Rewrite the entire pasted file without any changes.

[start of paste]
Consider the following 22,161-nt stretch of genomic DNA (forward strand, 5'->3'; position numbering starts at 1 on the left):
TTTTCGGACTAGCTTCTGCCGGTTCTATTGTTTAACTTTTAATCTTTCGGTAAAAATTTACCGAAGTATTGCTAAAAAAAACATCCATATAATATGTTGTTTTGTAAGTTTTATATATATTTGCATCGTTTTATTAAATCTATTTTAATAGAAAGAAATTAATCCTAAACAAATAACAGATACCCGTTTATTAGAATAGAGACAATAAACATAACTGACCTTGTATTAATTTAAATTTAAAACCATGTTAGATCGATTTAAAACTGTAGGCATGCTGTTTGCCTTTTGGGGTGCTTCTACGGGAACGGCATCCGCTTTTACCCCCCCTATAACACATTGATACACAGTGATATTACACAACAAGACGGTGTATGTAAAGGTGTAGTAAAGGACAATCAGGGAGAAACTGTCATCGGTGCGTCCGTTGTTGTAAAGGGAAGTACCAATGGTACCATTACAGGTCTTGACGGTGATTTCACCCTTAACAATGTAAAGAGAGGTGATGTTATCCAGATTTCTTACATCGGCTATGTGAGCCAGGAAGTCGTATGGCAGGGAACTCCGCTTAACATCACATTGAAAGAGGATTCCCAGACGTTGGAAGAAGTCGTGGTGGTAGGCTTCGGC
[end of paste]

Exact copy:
Consider the following 22,161-nt stretch of genomic DNA (forward strand, 5'->3'; position numbering starts at 1 on the left):
TTTTCGGACTAGCTTCTGCCGGTTCTATTGTTTAACTTTTAATCTTTCGGTAAAAATTTACCGAAGTATTGCTAAAAAAAACATCCATATAATATGTTGTTTTGTAAGTTTTATATATATTTGCATCGTTTTATTAAATCTATTTTAATAGAAAGAAATTAATCCTAAACAAATAACAGATACCCGTTTATTAGAATAGAGACAATAAACATAACTGACCTTGTATTAATTTAAATTTAAAACCATGTTAGATCGATTTAAAACTGTAGGCATGCTGTTTGCCTTTTGGGGTGCTTCTACGGGAACGGCATCCGCTTTTACCCCCCCTATAACACATTGATACACAGTGATATTACACAACAAGACGGTGTATGTAAAGGTGTAGTAAAGGACAATCAGGGAGAAACTGTCATCGGTGCGTCCGTTGTTGTAAAGGGAAGTACCAATGGTACCATTACAGGTCTTGACGGTGATTTCACCCTTAACAATGTAAAGAGAGGTGATGTTATCCAGATTTCTTACATCGGCTATGTGAGCCAGGAAGTCGTATGGCAGGGAACTCCGCTTAACATCACATTGAAAGAGGATTCCCAGACGTTGGAAGAAGTCGTGGTGGTAGGCTTCGGC